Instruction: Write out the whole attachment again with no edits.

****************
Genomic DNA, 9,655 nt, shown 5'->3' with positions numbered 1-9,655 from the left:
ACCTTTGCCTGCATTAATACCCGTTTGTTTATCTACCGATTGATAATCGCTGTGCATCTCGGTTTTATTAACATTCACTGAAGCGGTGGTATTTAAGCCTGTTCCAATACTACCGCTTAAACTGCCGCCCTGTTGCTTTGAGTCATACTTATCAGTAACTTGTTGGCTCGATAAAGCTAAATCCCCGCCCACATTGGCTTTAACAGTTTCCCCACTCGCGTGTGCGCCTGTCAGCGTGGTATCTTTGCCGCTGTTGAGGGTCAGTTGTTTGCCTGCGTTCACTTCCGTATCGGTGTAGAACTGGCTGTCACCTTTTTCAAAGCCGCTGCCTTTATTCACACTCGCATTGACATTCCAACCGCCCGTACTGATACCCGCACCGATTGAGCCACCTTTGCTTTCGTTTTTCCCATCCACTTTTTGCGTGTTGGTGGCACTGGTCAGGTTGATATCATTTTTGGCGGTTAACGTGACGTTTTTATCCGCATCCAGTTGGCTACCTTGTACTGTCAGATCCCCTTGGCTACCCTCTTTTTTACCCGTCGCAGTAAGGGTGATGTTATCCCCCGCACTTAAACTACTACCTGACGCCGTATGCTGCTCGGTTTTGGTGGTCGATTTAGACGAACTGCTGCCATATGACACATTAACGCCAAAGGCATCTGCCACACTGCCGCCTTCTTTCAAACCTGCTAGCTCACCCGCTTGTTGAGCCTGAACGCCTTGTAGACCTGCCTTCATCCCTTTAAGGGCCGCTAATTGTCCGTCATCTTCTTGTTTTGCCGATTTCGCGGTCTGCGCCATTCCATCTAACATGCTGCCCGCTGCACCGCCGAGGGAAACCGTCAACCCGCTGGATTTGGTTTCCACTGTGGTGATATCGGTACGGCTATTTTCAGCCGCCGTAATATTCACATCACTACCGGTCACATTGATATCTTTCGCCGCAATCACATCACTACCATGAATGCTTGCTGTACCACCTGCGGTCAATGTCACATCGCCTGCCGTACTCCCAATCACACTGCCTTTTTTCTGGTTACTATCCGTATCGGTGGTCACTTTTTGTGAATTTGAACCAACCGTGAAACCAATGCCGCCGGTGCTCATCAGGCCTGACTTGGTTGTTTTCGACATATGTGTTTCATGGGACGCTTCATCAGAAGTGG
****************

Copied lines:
Genomic DNA, 9,655 nt, shown 5'->3' with positions numbered 1-9,655 from the left:
ACCTTTGCCTGCATTAATACCCGTTTGTTTATCTACCGATTGATAATCGCTGTGCATCTCGGTTTTATTAACATTCACTGAAGCGGTGGTATTTAAGCCTGTTCCAATACTACCGCTTAAACTGCCGCCCTGTTGCTTTGAGTCATACTTATCAGTAACTTGTTGGCTCGATAAAGCTAAATCCCCGCCCACATTGGCTTTAACAGTTTCCCCACTCGCGTGTGCGCCTGTCAGCGTGGTATCTTTGCCGCTGTTGAGGGTCAGTTGTTTGCCTGCGTTCACTTCCGTATCGGTGTAGAACTGGCTGTCACCTTTTTCAAAGCCGCTGCCTTTATTCACACTCGCATTGACATTCCAACCGCCCGTACTGATACCCGCACCGATTGAGCCACCTTTGCTTTCGTTTTTCCCATCCACTTTTTGCGTGTTGGTGGCACTGGTCAGGTTGATATCATTTTTGGCGGTTAACGTGACGTTTTTATCCGCATCCAGTTGGCTACCTTGTACTGTCAGATCCCCTTGGCTACCCTCTTTTTTACCCGTCGCAGTAAGGGTGATGTTATCCCCCGCACTTAAACTACTACCTGACGCCGTATGCTGCTCGGTTTTGGTGGTCGATTTAGACGAACTGCTGCCATATGACACATTAACGCCAAAGGCATCTGCCACACTGCCGCCTTCTTTCAAACCTGCTAGCTCACCCGCTTGTTGAGCCTGAACGCCTTGTAGACCTGCCTTCATCCCTTTAAGGGCCGCTAATTGTCCGTCATCTTCTTGTTTTGCCGATTTCGCGGTCTGCGCCATTCCATCTAACATGCTGCCCGCTGCACCGCCGAGGGAAACCGTCAACCCGCTGGATTTGGTTTCCACTGTGGTGATATCGGTACGGCTATTTTCAGCCGCCGTAATATTCACATCACTACCGGTCACATTGATATCTTTCGCCGCAATCACATCACTACCATGAATGCTTGCTGTACCACCTGCGGTCAATGTCACATCGCCTGCCGTACTCCCAATCACACTGCCTTTTTTCTGGTTACTATCCGTATCGGTGGTCACTTTTTGTGAATTTGAACCAACCGTGAAACCAATGCCGCCGGTGCTCATCAGGCCTGACTTGGTTGTTTTCGACATATGTGTTTCATGGGACGCTTCATCAGAAGTGG